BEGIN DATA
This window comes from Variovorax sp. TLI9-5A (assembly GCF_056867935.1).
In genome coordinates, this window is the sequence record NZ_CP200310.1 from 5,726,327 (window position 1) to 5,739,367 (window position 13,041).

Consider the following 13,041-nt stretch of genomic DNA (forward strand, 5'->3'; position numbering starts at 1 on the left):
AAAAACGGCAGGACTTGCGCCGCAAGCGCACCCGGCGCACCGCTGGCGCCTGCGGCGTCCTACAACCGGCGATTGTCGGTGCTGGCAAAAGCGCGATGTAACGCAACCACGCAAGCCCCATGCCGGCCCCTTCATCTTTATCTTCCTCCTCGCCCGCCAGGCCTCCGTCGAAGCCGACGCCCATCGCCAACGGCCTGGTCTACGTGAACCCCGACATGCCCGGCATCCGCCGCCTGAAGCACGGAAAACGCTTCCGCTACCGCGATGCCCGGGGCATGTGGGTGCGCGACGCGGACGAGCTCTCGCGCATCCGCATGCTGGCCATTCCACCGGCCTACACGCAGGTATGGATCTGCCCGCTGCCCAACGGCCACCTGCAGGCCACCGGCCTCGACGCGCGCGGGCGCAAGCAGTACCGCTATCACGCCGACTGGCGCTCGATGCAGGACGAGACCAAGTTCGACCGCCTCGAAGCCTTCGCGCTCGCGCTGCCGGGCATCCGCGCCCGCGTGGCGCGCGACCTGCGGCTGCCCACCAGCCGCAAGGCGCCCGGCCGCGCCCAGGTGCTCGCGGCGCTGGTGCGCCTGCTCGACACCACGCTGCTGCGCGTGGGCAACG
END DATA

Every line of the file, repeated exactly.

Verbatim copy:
This window comes from Variovorax sp. TLI9-5A (assembly GCF_056867935.1).
In genome coordinates, this window is the sequence record NZ_CP200310.1 from 5,726,327 (window position 1) to 5,739,367 (window position 13,041).

Consider the following 13,041-nt stretch of genomic DNA (forward strand, 5'->3'; position numbering starts at 1 on the left):
AAAAACGGCAGGACTTGCGCCGCAAGCGCACCCGGCGCACCGCTGGCGCCTGCGGCGTCCTACAACCGGCGATTGTCGGTGCTGGCAAAAGCGCGATGTAACGCAACCACGCAAGCCCCATGCCGGCCCCTTCATCTTTATCTTCCTCCTCGCCCGCCAGGCCTCCGTCGAAGCCGACGCCCATCGCCAACGGCCTGGTCTACGTGAACCCCGACATGCCCGGCATCCGCCGCCTGAAGCACGGAAAACGCTTCCGCTACCGCGATGCCCGGGGCATGTGGGTGCGCGACGCGGACGAGCTCTCGCGCATCCGCATGCTGGCCATTCCACCGGCCTACACGCAGGTATGGATCTGCCCGCTGCCCAACGGCCACCTGCAGGCCACCGGCCTCGACGCGCGCGGGCGCAAGCAGTACCGCTATCACGCCGACTGGCGCTCGATGCAGGACGAGACCAAGTTCGACCGCCTCGAAGCCTTCGCGCTCGCGCTGCCGGGCATCCGCGCCCGCGTGGCGCGCGACCTGCGGCTGCCCACCAGCCGCAAGGCGCCCGGCCGCGCCCAGGTGCTCGCGGCGCTGGTGCGCCTGCTCGACACCACGCTGCTGCGCGTGGGCAACG